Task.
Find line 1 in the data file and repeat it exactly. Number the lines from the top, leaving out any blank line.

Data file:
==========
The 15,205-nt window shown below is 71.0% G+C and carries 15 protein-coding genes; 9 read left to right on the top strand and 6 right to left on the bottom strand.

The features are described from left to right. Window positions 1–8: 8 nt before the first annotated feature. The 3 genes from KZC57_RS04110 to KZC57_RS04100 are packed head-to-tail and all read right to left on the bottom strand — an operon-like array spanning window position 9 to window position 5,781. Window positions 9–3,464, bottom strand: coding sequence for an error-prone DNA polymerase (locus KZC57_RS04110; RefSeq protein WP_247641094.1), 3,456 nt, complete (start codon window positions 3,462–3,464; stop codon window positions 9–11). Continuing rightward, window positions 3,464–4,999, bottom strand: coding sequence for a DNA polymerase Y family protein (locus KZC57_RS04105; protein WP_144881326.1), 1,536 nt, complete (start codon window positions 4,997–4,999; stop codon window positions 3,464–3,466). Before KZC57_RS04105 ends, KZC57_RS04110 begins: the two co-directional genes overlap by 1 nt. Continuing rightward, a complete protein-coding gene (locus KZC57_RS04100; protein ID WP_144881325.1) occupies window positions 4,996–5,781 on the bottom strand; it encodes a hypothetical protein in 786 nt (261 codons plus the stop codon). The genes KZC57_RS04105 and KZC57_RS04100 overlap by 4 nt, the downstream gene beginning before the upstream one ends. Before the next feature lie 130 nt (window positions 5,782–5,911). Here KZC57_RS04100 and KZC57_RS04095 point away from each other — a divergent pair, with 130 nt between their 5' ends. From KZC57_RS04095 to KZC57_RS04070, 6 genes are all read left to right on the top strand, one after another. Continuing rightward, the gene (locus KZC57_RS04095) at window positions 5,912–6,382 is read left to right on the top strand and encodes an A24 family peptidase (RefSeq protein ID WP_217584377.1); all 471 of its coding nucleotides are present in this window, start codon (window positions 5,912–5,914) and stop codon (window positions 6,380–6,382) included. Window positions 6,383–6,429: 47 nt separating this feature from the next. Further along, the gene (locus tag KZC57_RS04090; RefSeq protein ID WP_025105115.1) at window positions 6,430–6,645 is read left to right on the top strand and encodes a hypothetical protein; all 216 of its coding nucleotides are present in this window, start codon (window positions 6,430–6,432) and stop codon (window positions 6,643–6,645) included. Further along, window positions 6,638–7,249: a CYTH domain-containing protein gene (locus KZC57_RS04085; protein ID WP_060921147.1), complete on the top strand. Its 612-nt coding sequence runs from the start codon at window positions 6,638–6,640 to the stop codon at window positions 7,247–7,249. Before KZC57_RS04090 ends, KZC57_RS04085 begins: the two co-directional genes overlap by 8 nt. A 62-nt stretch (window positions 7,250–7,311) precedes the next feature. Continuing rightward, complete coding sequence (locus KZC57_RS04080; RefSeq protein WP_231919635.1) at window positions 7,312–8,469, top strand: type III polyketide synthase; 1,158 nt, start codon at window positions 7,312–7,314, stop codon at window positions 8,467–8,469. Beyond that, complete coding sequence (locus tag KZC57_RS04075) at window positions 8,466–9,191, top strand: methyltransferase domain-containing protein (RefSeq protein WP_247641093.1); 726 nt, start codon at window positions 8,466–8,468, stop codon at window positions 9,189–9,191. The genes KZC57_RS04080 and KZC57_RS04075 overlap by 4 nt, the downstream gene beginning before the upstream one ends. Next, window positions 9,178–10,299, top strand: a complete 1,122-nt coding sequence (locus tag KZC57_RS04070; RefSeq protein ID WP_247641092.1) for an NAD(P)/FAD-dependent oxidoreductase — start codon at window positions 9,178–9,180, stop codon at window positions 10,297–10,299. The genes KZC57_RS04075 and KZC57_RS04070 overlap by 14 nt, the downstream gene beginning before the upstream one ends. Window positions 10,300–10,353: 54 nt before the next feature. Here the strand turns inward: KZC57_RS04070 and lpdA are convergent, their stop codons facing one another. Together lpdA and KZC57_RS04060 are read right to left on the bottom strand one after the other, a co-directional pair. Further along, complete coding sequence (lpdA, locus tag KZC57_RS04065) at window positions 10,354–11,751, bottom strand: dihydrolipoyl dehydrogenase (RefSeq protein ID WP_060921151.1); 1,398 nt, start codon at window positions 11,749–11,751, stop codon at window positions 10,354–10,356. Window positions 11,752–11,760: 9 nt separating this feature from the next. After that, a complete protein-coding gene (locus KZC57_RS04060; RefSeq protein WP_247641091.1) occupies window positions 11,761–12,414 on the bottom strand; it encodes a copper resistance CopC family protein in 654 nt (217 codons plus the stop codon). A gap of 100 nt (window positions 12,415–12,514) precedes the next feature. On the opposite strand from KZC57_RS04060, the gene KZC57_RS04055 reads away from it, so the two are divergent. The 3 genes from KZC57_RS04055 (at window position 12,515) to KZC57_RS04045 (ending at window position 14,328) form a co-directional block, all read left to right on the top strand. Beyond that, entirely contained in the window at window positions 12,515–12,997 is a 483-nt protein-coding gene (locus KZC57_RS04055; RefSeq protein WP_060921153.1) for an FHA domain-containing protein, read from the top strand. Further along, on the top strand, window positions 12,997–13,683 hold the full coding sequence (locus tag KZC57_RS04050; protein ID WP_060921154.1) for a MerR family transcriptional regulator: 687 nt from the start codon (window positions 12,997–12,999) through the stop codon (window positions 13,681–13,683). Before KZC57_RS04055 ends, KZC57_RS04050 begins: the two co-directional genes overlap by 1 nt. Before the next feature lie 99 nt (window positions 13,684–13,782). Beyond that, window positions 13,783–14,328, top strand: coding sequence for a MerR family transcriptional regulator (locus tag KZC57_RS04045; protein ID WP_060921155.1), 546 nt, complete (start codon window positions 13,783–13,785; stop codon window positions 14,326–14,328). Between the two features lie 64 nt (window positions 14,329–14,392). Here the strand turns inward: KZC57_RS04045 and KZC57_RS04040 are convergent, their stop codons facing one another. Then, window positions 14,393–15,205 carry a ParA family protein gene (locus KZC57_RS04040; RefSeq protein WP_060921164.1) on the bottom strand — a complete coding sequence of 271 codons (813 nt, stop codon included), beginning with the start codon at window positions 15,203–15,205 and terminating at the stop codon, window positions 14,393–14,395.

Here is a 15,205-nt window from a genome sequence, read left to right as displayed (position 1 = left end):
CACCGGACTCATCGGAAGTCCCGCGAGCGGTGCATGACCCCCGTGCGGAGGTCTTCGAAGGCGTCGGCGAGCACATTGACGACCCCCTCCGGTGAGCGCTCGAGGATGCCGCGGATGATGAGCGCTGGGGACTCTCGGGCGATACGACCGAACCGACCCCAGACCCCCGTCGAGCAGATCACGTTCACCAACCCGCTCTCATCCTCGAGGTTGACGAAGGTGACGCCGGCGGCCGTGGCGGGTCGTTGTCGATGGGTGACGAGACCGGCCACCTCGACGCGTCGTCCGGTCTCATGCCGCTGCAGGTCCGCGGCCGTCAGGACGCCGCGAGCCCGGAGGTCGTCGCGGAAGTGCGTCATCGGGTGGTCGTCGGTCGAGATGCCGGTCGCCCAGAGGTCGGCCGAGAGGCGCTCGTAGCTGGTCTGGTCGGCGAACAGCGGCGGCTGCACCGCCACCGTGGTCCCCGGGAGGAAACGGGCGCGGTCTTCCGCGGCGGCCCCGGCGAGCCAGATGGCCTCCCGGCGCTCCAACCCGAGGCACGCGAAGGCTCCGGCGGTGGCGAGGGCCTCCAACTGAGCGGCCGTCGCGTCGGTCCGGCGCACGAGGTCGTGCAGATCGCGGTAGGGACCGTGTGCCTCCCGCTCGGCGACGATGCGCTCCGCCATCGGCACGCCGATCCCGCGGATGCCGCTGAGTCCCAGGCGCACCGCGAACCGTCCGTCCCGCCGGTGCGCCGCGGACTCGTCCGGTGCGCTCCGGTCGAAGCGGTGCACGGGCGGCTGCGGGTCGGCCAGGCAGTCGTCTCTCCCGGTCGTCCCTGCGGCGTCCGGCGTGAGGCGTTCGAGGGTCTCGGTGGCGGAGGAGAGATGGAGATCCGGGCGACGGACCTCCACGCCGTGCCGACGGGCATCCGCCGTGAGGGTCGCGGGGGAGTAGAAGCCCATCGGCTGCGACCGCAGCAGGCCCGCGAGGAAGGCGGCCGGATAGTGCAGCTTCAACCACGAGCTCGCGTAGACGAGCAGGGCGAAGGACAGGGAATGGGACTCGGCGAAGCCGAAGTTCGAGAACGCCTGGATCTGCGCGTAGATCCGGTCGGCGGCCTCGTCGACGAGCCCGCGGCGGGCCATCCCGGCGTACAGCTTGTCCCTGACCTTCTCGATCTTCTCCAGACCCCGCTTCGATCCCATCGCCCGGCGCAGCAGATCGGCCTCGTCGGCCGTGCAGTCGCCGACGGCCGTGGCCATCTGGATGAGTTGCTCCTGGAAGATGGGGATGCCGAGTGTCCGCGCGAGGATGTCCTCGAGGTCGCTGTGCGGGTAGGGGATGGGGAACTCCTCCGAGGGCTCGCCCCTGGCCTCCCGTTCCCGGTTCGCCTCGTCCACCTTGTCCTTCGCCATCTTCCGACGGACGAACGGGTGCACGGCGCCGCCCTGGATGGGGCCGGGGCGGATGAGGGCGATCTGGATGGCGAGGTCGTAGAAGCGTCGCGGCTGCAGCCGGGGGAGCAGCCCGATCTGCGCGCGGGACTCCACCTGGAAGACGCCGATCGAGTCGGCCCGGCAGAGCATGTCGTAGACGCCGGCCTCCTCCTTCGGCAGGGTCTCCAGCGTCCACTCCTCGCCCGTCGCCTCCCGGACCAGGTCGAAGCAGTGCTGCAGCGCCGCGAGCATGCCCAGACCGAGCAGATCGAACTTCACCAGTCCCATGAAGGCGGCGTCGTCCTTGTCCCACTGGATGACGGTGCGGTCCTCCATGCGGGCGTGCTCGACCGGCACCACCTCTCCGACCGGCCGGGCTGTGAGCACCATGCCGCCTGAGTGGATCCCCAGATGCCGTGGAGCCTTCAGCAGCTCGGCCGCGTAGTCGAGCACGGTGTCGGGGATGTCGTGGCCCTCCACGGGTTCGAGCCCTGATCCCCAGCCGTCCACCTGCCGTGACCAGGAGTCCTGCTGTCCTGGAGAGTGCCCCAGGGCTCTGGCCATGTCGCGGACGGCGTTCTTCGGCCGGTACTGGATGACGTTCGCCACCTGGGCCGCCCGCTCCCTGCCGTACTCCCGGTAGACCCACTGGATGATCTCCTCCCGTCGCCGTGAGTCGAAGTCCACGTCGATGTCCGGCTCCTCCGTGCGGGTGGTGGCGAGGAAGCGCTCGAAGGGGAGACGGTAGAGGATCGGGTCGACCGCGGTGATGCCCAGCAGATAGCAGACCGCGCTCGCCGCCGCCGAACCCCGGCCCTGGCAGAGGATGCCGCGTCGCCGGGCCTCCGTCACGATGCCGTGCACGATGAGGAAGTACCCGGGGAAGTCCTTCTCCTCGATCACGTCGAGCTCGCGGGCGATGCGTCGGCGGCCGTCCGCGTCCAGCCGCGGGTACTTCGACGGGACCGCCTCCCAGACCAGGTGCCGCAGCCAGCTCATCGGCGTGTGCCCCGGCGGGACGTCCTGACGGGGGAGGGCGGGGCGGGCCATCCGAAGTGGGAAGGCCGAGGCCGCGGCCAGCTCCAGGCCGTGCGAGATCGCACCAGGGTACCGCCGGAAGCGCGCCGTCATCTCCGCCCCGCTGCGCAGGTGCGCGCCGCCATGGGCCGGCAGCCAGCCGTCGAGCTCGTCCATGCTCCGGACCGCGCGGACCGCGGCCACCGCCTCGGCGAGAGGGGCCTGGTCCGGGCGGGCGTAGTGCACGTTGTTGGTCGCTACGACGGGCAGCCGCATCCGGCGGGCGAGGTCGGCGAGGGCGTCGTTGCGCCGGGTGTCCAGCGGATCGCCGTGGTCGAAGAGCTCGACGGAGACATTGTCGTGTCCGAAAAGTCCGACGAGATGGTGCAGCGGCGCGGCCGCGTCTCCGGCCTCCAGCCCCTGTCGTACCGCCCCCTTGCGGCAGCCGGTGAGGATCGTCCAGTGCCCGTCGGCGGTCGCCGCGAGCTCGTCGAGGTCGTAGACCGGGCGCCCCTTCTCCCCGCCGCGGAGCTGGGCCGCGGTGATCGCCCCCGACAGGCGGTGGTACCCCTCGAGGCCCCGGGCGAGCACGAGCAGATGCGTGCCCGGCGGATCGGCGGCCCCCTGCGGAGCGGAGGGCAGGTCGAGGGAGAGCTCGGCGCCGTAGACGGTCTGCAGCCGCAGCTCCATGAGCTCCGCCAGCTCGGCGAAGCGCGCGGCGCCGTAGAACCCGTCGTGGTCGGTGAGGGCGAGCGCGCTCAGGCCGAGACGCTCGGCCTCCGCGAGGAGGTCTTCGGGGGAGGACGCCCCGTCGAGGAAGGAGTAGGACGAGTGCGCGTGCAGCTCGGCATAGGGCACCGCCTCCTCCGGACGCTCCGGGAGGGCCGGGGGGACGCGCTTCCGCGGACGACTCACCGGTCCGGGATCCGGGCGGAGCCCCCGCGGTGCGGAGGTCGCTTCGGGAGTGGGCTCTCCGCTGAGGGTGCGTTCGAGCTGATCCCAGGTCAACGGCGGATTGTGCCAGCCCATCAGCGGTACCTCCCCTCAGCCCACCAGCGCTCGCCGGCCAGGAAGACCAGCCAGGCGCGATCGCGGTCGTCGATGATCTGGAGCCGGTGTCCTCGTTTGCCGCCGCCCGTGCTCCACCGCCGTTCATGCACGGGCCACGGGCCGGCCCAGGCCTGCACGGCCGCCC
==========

The 15,205-nt window shown below is 71.0% G+C and carries 15 protein-coding genes; 9 read left to right on the top strand and 6 right to left on the bottom strand.